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Waiting for a Nobel Prize winner
Publication Date : 24-10-2012
Once again, the Swedish Academy bypassed Korean writers when they announced this year’s Nobel Prize winner.
As is well known, South Korea has a host of prominent writers who are well qualified for the Nobel Prize and yet, none of them has been awarded the Nobel Prize. Among this year’s candidates was our celebrated poet Ko Un whose name had been on the list for promising candidates for the past few years. Unfortunately, however, Ko Un was neglected once again by the Swedish Academy and the Korean people were disappointed accordingly.
For the past few decades, South Korea has produced not only world-class athletes, musicians and painters, but also internationally acclaimed movie directors and pop artists. For some reason, however, Korea has not been able to produce internationally well-known writers yet, even though Korea has quite a few prominent writers, and Koreans are huge fans of literature. Thus Koreans keep asking, “Why have our outstanding writers not received the Nobel Prize yet?” Perhaps that is because literature uses a language as a medium, whereas sports, music or paintings do not. Surely, the language makes literature difficult to access and understand for foreigners.
That is why the importance of good translations cannot be over emphasised. In order to be internationally recognised and eventually receive the Nobel Prize, good translations are imperative. The enormous success of Shin Kyung-sook’s “Please Look after Mom” and the exceptional popularity of Yi Mun-yol and Hwang Sok-young in France owe largely to the superb translations of their works.
And that is why the role of the Literature Translation Institute of Korea is crucial. LTI Korea has a pool of excellent translators and supports them to produce quality translations of Korean literature into their own languages. Had it not been for LTI Korea, indeed, Korean writers could not have been known to other countries.
While good translation is crucial, translation nonetheless has its own limits. A literary work inevitably loses much of its original flavour when translated into another language, no matter how good the translation is. For example, reading Albert Camus’s novel in French is much better than reading its English translation. The same thing happens when you give a talk to a group of foreigners. At the very moment an interpreter steps in, you can see your speech immediately lose its first-hand spontaneity and the sense of humor during the process of translation.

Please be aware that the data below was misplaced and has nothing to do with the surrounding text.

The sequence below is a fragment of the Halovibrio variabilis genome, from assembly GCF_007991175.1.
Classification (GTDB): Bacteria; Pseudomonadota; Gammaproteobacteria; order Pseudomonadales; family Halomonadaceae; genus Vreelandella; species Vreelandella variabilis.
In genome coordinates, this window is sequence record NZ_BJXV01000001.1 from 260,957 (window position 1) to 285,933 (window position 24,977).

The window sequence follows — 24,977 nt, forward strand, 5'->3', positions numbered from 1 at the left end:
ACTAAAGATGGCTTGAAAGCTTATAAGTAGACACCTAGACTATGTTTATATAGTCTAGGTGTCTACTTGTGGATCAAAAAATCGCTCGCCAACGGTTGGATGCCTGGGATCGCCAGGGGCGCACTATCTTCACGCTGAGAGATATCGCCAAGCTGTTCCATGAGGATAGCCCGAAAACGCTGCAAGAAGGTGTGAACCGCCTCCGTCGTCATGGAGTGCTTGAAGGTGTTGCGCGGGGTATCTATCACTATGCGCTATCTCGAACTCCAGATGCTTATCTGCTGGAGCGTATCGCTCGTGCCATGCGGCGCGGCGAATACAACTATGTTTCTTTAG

Perhaps a writer may be able to compensate for this inevitable loss by directly communicating with his foreign readers in a foreign language. Few people would deny that Murakami Haruki’s overseas popularity primarily comes from his outstanding English proficiency. Indeed, quite a few American universities have invited Haruki as a writer-in-residence primarily because he is a celebrated writer, but also because he speaks fluent English. Thanks to his English proficiency, Haruki has had ample opportunities to let himself be known to foreign readers by mingling with them actively. If only our writers, too, could speak fluent English as Haruki does, they could have been far better known than now in the international community today.
There are other notable characteristics of internationally recognised writers. For example, they have never belonged to a faction or antagonize other writers who are not one of theirs. They are not silent when they see human rights violated or if a dictator’s oppression of people arises, whether it happens in their own country or foreign countries. As conscientious intellectuals and foremost opinion leaders, they also do not hesitate to criticise a political leader when he leads the nation in the wrong direction. And they never join a politician’s election camp. In addition, they try to mediate international conflicts at stake and seek reconciliation, rather than support belligerent politicians who instigate unnecessary crisis for political gain.
Last week, I participated in the 20th Han Moo-sook Colloquium held at George Washington University in Washington D.C., organised by her daughter, Professor Young-Key Kim-Renaud. Han Moo-sook was a writer who witnessed the turbulent history of modern Korea and explored in-depth the confrontations and clashes between two mutually antagonizing extremes, which were rampant in her time. In her prize-winning story, “Encounter”, for example, Han delved into the fateful clashes between Confucianism and Christianity, between the pre-modern and modern, and between religious faith and personal beliefs in the Korean Peninsula in the early 20th century. However, Han did not despair. Instead she celebrated the triumph of humanity and charity, acknowledged the power of forgiving and understanding, and stressed the importance of generosity and reconciliation. In that sense, Han showed us the path to becoming a great writer.
Both Chinese and Japanese writers have already received the Nobel Prize. I believe it is about time that a Korean writer is given the prestigious prize as well. In order to receive the prize, however, a Korean writer should become an internationally influential, truly “great” writer first that fits the categories stated above. Perhaps then, we may be able to have a Novel Prize winner in Korea at last.
Kim Seong-kon is a professor of English at Seoul National University and president of the Literature Translation Institute of Korea. ― Ed.